LeadingAge Magazine · March/April 2013 • Volume 03 • Number 02
I talked about innovation with a lot of people while putting together this issue. As you would guess from our theme, “A Mindset for Innovation,” most of those conversations had more to do with process than with specific innovations. Some people had a hard time separating the process from the achievements; others really enjoyed looking at it from an abstract viewpoint.

If all those conversations had a common underlying value, however, I think it would be courage. Everyone agreed that a central strategy in cultivating innovation is letting go—of rigid roles for staff, of comfortable ways of working, of the feeling of complete control over matters both large and small. As Flip author Peter Sheahan (interviewed for an article in this issue) would say, those who create a climate for innovation have to become comfortable with uncertainty and ambiguity, and have to act with courage in the face of challenges even before they can develop a clear roadmap. (He would also say that such a roadmap might be a mythical creature, anyway.)

For reasons cultural, attitudinal, and not least, fiduciary, loosening that grip takes guts. It’s complicated by the fact that even the best new ideas can fail upon implementation for any number of reasons. That’s where the cohesion and collegiality of LeadingAge members comes in, as they share best practices and combine to innovate, and when needed, pick each other up when they’re in trouble.

This issue’s Vision column, “Identity and Purpose: Natural Prerequisites for Innovation,” is an interview with Dr. Stephen Judd, an IAHSA member from Australia. Judd’s book, Driven by Purpose: Charities That Make the Difference, asks some provocative questions about the purpose of not-for-profit organizations, and how a waning sense of identity can damage their ability to innovate for the benefit of seniors.

Innovation is too important to be left only to a few leaders, no matter how brilliant. See “Creating a Climate for Innovation” for a look at how several LeadingAge members built a culture of innovation that intentionally draws out the talents of staff at all levels.

In a field that’s heavily dependent on government funding and regulation, providers must advocate not only on bread-and-butter issues like funding levels; they must also push for innovative new programs and flexible ways of working. See “Breaking New Ground: Advocacy for Innovation” to see how some members are doing just that.

A new mechanism for jump-starting great new ideas, the LeadingAge Innovations Fund, is an exciting way for providers in our field to help each other innovate. For details on the Fund and a look at the first four grantees, read “LeadingAge Innovations Fund Helps Put Good Ideas Into Action.”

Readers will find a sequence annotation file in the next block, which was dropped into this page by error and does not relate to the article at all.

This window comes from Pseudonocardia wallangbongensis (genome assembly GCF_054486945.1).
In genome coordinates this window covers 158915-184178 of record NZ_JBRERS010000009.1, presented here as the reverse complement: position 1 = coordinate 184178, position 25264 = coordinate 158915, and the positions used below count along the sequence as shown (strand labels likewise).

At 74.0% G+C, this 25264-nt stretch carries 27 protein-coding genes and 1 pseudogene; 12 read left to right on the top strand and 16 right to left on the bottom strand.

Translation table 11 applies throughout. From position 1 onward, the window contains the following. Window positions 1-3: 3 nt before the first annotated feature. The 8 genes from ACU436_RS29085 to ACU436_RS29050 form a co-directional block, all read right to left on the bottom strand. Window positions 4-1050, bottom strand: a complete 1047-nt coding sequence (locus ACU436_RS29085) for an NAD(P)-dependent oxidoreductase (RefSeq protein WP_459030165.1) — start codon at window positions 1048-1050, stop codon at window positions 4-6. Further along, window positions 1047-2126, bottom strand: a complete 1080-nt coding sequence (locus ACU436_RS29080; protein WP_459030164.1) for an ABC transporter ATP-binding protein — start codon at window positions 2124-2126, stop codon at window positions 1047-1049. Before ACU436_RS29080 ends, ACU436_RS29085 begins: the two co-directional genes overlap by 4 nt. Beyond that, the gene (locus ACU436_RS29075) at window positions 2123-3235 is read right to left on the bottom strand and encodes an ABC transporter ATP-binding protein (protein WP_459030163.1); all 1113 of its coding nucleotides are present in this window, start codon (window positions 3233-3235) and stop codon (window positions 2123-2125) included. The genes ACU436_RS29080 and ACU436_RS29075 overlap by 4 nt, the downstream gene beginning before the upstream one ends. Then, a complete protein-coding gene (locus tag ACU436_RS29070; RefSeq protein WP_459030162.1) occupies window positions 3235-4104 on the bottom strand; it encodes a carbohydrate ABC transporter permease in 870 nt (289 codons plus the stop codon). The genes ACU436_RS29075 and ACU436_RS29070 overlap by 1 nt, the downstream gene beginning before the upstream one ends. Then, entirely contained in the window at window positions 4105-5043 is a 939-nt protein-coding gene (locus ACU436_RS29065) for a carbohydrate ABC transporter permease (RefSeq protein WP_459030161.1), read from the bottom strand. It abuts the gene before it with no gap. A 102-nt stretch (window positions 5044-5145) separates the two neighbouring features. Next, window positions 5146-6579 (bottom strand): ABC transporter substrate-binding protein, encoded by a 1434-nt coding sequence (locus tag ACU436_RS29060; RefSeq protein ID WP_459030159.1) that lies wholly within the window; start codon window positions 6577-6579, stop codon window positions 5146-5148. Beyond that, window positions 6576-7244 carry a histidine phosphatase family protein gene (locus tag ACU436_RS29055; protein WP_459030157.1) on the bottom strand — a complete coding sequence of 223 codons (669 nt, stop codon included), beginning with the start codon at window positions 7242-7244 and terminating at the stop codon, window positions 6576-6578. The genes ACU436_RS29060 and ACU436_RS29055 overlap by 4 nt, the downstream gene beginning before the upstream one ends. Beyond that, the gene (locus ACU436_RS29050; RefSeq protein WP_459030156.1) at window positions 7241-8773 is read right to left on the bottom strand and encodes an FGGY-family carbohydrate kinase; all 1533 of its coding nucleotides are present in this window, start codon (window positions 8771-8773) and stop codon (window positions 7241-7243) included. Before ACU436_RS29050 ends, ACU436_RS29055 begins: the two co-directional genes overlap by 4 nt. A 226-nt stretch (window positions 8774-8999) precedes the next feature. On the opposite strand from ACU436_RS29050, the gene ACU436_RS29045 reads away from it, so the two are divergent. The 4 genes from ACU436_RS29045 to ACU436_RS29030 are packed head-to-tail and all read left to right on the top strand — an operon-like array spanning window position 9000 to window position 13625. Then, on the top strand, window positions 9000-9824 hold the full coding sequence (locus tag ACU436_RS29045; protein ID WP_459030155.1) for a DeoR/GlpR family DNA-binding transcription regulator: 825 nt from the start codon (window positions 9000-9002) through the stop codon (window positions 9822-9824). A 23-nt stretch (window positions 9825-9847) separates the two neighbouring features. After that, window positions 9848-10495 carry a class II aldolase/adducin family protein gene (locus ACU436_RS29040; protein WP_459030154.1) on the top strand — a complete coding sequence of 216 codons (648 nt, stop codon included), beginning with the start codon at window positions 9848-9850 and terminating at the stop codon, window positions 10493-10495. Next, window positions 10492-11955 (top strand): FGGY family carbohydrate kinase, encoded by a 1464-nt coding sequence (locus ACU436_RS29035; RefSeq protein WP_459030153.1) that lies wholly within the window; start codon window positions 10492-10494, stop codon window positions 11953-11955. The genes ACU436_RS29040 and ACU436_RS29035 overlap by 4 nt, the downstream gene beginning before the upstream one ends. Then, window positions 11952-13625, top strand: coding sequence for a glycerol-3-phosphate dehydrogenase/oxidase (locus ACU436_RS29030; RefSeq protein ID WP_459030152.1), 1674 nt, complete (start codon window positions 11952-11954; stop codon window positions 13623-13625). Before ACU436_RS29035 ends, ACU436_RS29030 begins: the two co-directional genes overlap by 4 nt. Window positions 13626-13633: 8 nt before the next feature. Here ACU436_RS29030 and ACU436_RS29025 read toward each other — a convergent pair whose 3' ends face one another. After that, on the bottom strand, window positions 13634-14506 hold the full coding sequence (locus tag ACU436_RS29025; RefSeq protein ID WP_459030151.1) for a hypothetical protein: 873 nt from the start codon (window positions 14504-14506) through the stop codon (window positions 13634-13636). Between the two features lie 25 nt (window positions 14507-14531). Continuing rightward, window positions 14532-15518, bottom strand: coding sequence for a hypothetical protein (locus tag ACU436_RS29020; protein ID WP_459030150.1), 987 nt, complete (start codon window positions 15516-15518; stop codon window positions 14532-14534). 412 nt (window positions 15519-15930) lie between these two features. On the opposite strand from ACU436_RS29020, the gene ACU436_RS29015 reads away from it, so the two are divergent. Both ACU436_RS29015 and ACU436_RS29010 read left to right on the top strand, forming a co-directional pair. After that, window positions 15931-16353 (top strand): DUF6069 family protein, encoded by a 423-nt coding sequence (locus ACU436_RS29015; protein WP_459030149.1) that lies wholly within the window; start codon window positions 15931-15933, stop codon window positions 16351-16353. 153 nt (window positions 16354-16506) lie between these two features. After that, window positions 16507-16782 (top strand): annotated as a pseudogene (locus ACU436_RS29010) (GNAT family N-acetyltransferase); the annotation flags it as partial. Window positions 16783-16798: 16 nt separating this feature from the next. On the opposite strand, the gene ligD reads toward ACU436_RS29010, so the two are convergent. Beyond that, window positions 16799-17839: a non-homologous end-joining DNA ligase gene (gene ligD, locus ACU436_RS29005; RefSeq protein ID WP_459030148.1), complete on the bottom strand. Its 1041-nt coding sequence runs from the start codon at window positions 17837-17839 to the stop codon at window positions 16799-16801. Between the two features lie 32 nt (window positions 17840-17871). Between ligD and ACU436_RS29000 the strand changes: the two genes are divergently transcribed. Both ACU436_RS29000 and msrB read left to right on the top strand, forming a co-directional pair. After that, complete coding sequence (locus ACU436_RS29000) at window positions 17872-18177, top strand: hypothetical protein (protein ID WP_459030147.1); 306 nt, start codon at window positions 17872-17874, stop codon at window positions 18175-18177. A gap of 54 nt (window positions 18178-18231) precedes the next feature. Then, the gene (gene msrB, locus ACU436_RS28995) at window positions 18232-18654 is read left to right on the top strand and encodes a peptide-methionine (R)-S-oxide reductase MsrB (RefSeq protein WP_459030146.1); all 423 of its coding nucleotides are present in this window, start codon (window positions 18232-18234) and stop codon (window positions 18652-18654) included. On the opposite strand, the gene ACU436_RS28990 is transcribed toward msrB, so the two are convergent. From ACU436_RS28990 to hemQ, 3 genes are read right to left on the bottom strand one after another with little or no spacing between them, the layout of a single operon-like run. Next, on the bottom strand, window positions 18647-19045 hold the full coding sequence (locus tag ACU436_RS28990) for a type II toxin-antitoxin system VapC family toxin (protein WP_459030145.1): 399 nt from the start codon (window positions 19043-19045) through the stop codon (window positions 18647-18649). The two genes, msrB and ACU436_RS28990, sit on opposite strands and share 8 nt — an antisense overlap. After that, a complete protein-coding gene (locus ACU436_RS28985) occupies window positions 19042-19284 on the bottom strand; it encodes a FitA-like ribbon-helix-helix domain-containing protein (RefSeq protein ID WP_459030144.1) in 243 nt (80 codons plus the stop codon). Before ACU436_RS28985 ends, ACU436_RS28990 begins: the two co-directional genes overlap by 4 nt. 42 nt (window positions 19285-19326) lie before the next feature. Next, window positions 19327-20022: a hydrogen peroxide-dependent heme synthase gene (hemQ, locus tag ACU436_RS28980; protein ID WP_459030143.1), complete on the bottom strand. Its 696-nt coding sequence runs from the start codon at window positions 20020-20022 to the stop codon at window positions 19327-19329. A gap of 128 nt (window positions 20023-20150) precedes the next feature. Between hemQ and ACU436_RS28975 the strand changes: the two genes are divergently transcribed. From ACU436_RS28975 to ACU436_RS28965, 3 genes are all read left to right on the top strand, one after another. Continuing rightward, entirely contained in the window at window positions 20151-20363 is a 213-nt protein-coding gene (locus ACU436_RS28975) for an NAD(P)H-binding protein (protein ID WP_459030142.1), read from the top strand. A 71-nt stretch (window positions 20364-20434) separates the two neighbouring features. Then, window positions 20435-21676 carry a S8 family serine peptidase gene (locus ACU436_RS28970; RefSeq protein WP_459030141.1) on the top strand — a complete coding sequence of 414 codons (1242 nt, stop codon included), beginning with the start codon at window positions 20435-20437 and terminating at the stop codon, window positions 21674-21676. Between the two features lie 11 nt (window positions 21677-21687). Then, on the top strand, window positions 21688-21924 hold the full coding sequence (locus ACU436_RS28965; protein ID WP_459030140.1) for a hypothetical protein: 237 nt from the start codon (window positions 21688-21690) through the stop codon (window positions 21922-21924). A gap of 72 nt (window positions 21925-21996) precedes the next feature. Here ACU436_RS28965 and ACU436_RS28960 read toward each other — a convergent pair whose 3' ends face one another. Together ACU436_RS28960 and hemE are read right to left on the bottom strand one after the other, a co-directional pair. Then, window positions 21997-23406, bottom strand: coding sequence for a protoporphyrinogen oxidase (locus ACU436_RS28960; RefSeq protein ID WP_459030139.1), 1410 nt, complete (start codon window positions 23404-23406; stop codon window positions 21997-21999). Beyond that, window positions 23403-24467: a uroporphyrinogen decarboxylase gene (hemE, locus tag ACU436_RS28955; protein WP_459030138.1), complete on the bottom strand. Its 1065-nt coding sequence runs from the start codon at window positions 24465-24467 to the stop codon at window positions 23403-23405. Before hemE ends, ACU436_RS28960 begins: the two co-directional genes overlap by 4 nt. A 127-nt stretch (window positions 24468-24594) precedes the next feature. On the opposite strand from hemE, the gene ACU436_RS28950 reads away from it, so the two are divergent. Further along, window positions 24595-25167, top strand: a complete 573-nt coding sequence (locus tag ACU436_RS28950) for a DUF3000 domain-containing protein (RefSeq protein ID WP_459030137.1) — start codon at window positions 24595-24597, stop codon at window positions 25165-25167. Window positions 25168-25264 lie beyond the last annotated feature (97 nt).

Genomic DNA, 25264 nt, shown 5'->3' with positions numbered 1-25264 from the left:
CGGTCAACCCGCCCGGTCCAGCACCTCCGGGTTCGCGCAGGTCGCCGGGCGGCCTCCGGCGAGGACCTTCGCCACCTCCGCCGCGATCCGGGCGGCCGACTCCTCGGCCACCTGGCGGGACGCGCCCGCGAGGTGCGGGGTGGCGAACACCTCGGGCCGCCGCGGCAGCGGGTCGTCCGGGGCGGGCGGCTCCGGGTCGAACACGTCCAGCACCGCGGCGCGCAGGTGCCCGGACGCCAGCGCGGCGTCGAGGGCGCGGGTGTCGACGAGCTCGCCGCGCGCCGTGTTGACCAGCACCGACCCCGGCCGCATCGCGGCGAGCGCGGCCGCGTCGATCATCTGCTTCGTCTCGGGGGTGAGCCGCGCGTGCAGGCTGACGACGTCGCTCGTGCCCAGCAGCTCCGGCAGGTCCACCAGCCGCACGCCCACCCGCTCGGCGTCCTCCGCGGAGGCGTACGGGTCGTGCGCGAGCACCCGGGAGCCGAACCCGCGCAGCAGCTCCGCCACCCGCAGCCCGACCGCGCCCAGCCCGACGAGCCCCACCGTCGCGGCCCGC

Creative Change in an Uncertain Time: Innovations Cabinet to Promote New Thinking Among Providers” is a title that says it all. We interviewed the co-chairs of the LeadingAge Innovations Cabinet about its priorities and possibilities.

Innovative new leadership is what the LeadingAge Leadership Academy is all about. An article written by a group of Academy Fellows, “Closing Gaps Between Seniors’ Needs And Providers’ Offerings,” aims to start a conversation about where our field needs to improve what it does for seniors and their families. The article is also tied to a session at the 2013 PEAK Leadership Summit.

Another PEAK-related article is this issue’s Innovations Department, where you can learn more about the work of Peter Sheahan, author of Flip and a speaker at PEAK.

Innovation doesn’t have to be an adults-only activity. Read “Students and Seniors Connect Across the Digital Divide” for the story of a great intergenerational program created by a remarkable teenager.

Last year we began our “well-rounded provider” series, offering profiles of long-established members that are using their traditional strengths to evolve for the future. Read “The Well-Rounded Provider: Excellence Marries Reinvention to Thrive in Changing Environments” for the stories of two unique and very different members.

Continuing a Life of Service” is the fourth in our series of articles on the amazing seniors who are the focus of our work. These member-written vignettes will introduce you to the seniors they love and serve, along with some remarkable staff members that make our organizations special.

Speaking of “picking each other up when they’re in trouble”: Read “Providers Fight Back When Mother Nature Comes Calling” for the stories of a few hard-hit members who rode out Hurricane Sandy and went to great lengths to protect and serve their residents and clients.

Top Ten Elements of a Comprehensive Life Enrichment Program” is a member-written article about an organization that is taking wellness programming to the next step, to benefit not only seniors but their families, neighbors and the surrounding community.